How do you book Four Seasons Yachts cruises?

Four Seasons Yachts cruises aren’t bookable directly online, or even directly through Four Seasons. For the foreseeable future, they’ll only be bookable by invitation, or through a select number of Four Seasons’ top travel advisors. There’s no markup when booking through a travel advisor, and they can help you sort through all the details.

Ford and his team are happy to help with Four Seasons Yachts journeys, and can be reached at [email protected].

So, what are the logistics of booking like? For most suite types, your itinerary can be placed on a 24-hour hold. Then a 25% deposit will be required to lock in your booking, with the balance due 150 days before the sailing. Up until that point, you generally have the ability to cancel, minus an administrative fee. You’ll want to check with an eligible travel advisor to learn the exact terms, as they do vary.

I certainly could be wrong, but I would guess that these journeys will sell out really quickly, given the amount of interest surrounding Four Seasons’ entry into the cruise world, plus how small the ship is, plus how few journeys are currently for sale.

Four Seasons Yacht exterior rendering

Where do Four Seasons Yachts itineraries go?

Four Seasons Yachts is expected to sale in the Caribbean in winter, and in the Mediterranean in summer. As of now, journeys have gone on sale for sailings departing anywhere from January 25 through June 5, 2026. While the journeys are anywhere from five to 12 nights, you’ll notice that the itineraries aren’t the same week-to-week, which is intended so that people can take longer journeys while visiting different destinations.

Journeys will start in the Caribbean, with the following itineraries (all in 2026):

  • Antigua & St. Lucia, Lesser Antilles (seven nights, starting at $19,900); January 25 through February 1, February 15 through February 22
  • Curaçao & Martinique, Lesser Antilles (seven nights, starting at $19,900); February 1 through February 8, February 22 through March 1
  • Nevis & the Grenadines, Lesser Antilles (seven nights, starting at $19,900); February 8 through February 15, March 1 through March 8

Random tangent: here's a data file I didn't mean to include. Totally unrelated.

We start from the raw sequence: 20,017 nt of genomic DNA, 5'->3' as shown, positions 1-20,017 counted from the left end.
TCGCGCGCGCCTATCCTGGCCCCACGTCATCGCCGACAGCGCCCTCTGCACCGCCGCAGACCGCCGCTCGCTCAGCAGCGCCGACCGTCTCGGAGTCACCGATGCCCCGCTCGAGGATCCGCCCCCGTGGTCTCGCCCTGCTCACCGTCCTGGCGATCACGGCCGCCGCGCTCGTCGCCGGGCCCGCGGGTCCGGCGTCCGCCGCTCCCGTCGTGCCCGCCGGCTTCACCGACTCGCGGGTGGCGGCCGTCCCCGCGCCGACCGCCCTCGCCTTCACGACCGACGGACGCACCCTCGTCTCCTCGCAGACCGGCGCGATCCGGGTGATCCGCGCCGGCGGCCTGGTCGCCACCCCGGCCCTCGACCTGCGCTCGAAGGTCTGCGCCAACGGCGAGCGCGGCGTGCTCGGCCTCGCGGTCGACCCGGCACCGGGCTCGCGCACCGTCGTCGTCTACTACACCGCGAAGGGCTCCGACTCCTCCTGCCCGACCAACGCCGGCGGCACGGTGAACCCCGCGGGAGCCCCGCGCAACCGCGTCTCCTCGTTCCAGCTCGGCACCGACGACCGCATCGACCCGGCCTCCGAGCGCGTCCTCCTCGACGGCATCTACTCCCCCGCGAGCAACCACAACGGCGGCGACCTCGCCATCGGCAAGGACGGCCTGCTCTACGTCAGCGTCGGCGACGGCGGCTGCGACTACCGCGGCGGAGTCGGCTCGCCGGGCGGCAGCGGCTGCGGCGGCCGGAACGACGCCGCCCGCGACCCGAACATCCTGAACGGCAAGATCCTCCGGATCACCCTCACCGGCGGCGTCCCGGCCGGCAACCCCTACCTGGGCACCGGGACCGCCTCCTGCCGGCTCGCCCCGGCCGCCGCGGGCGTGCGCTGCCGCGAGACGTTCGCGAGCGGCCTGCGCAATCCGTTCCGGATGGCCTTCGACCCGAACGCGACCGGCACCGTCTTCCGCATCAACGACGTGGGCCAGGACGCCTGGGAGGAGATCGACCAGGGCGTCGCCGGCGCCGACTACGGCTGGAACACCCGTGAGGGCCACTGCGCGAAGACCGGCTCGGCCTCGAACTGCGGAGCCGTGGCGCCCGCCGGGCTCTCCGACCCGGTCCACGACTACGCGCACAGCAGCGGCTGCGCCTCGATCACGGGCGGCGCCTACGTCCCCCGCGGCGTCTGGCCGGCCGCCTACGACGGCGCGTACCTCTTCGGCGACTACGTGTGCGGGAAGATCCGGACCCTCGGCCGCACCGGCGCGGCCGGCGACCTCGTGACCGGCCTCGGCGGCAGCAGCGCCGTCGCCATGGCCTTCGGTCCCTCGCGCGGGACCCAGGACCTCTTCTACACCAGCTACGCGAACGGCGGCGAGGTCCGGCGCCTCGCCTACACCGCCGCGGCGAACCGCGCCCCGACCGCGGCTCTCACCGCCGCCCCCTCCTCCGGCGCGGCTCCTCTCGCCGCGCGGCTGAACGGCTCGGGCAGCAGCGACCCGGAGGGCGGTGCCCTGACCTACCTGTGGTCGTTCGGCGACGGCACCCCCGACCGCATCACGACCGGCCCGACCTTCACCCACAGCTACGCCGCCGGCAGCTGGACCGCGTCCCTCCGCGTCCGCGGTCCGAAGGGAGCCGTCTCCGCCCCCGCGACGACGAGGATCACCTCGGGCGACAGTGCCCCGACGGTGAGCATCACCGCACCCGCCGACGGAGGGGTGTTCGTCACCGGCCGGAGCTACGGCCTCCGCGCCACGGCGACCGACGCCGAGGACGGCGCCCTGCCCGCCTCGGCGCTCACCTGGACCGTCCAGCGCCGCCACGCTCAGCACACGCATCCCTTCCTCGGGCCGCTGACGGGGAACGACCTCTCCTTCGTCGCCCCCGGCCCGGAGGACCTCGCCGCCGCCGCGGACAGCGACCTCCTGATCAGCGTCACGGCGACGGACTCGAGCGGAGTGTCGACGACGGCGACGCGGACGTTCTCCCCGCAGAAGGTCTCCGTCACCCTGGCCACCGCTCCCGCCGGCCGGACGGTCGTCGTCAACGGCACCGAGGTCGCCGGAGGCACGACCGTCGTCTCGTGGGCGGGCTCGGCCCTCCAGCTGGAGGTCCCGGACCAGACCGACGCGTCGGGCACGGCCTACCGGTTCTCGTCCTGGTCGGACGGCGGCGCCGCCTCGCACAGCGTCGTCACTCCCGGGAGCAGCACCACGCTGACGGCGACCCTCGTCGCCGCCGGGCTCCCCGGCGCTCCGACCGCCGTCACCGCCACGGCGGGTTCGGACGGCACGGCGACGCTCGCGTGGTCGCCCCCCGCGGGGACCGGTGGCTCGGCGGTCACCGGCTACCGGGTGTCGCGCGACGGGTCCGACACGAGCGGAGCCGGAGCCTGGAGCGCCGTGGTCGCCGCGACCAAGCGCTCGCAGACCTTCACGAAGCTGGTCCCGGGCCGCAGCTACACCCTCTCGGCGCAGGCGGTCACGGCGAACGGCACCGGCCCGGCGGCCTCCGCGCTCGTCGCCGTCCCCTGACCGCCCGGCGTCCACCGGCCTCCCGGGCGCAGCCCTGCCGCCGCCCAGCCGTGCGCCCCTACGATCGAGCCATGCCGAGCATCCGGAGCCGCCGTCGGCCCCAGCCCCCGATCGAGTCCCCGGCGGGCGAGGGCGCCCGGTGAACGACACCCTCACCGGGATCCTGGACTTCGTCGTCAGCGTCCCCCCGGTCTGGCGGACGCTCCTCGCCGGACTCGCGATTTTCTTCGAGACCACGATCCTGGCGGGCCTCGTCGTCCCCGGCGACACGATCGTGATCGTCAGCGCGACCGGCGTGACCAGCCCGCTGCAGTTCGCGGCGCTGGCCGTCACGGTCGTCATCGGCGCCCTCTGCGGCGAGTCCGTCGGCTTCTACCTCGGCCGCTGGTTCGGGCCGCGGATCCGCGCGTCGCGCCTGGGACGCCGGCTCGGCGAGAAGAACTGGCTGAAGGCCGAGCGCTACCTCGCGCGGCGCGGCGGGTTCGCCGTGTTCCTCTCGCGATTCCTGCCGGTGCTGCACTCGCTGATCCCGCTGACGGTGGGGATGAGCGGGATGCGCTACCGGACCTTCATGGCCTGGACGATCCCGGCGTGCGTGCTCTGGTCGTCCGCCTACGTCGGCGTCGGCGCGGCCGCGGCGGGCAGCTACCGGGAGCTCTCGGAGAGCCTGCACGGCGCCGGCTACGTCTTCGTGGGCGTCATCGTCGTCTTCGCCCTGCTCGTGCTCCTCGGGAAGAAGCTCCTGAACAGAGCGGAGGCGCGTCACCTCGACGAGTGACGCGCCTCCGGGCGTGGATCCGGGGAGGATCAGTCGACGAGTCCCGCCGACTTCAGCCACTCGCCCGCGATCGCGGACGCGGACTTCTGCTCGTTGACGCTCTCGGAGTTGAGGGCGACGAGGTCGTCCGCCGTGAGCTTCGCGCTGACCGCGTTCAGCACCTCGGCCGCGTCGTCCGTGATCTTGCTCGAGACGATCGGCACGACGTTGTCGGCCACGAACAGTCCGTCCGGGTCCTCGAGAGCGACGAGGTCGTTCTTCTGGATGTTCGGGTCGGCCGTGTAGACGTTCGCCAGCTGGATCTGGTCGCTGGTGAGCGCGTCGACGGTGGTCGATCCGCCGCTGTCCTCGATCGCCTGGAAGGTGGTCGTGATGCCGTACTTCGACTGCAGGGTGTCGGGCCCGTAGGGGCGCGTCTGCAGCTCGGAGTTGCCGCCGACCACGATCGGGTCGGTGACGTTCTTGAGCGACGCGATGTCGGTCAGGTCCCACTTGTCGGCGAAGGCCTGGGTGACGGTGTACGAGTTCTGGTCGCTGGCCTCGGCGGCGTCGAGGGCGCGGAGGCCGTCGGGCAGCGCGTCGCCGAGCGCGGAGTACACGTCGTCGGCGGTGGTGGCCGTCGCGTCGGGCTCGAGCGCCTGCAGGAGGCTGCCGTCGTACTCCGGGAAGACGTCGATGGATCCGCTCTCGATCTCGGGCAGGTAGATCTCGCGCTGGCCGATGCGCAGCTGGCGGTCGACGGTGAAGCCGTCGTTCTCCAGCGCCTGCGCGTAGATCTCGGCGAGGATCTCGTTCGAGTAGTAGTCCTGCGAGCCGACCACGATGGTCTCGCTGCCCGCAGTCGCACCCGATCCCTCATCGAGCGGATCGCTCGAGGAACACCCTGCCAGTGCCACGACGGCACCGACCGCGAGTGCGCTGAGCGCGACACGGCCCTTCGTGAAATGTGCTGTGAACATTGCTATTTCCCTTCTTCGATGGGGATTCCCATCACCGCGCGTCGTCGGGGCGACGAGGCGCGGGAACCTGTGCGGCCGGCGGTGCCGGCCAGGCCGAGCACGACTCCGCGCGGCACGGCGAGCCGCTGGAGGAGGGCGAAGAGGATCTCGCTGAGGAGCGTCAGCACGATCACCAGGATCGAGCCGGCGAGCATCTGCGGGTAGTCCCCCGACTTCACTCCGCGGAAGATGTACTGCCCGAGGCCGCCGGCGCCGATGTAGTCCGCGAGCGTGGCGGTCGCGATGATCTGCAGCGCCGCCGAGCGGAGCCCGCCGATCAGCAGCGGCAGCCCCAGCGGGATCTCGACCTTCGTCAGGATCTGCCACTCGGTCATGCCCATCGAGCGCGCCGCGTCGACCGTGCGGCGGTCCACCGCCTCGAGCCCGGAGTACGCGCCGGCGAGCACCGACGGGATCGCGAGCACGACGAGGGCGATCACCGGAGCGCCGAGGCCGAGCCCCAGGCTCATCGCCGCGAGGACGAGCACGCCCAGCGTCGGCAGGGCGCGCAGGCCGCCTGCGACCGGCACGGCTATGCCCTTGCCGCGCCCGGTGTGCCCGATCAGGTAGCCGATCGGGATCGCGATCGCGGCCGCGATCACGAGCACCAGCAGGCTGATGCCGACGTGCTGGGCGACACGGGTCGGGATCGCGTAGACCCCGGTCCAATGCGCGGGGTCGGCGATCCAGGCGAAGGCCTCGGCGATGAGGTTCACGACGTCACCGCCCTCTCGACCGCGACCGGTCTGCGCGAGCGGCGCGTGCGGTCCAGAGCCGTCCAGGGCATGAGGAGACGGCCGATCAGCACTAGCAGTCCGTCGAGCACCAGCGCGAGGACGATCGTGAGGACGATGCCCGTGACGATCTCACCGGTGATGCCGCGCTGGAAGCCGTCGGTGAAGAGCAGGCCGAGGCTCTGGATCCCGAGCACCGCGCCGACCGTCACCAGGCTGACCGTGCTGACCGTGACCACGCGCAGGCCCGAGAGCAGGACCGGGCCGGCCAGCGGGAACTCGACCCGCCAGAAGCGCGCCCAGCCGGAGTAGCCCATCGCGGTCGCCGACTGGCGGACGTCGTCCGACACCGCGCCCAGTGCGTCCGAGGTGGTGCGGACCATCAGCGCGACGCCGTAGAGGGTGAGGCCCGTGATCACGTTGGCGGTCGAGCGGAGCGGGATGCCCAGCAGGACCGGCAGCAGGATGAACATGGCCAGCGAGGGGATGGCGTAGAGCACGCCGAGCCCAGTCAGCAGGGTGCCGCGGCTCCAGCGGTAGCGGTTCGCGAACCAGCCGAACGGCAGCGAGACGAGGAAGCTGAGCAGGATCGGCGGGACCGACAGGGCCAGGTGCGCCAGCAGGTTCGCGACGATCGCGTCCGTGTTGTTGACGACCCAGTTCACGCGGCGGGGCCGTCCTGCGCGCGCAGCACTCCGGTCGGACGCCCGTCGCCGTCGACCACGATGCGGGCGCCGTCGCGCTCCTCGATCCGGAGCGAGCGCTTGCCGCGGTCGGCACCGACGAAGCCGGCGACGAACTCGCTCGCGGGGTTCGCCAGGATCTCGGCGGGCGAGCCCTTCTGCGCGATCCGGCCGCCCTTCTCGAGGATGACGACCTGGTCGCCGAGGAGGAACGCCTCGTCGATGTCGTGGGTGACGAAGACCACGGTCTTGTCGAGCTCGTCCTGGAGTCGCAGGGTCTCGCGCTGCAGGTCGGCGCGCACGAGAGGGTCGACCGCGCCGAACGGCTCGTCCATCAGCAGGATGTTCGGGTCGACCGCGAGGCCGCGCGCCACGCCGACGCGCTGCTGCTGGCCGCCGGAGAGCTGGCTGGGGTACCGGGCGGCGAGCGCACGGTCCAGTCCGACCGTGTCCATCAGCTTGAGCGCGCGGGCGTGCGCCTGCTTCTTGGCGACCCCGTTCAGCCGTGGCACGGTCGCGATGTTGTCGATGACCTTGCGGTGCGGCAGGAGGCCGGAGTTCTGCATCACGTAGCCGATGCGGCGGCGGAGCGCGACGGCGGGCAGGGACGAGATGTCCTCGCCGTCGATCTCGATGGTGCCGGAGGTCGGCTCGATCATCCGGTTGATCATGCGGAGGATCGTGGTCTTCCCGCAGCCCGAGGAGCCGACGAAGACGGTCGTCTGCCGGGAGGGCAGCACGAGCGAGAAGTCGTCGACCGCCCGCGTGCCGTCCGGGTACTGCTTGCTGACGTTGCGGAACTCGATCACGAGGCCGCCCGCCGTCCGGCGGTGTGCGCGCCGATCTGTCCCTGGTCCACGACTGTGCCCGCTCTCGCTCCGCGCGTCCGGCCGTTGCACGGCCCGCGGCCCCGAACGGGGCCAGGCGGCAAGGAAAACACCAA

Then the ship will be moving to the Mediterranean, with the following itineraries (all in 2026):

  • Madeira & Gibraltar, Grand Atlantic (12 nights, starting at $22,900); March 8 through March 20
  • Saint-Tropez & Trapani, Grand Mediterranean (nine nights, starting at $28,500); March 20 through March 29
  • Mykonos & Marmaris, Grand Mediterranean (seven nights, starting at $23,500); March 29 through April 5, 2024
  • Santorini & Yalikavak, Greek Isles (seven nights, starting at $23,500); April 5 through April 12, April 19 through April 26, May 3 through May 10, May 17 through May 24
  • Göcek & Kos, Greek Isles (seven nights, starting at $23,500); April 12 through April 19, April 26 through May 3, May 10 through May 17, May 24 through May 31
  • Santorini & Mykonos, Greek Isles (five nights, starting at $19,000); May 31 through June 5
  • Monemvasia & Tivat, Ionian & Dalmatian Coast (nine nights, starting at $33,500); June 5 through June 14

You can find more details about the Caribbean journeys, the Mediterranean journeys, and the Greek journeys.

Four Seasons Yacht rendering

Bottom line

Four Seasons is getting into the luxury cruise business, with the introduction of Four Seasons Yachts. The inaugural journeys are now on sale for sailings as of early 2026. It’s exciting to see Four Seasons get into the cruising business — the brand is known for its great hotels, so hopefully it can deliver the same experience at sea.

If you’re interested in booking a Four Seasons Yachts experience, I’d recommend doing so ASAP, as I know demand is huge.

What do you make of Four Seasons Yachts?

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  1. iamhere Guest

    The relationship with Four Seasons and the cruise line is not discussed.

  2. Stuart F Guest

    Larry Pimentel, Philip Levine exit joint owner/operator of Four Seasons Yachts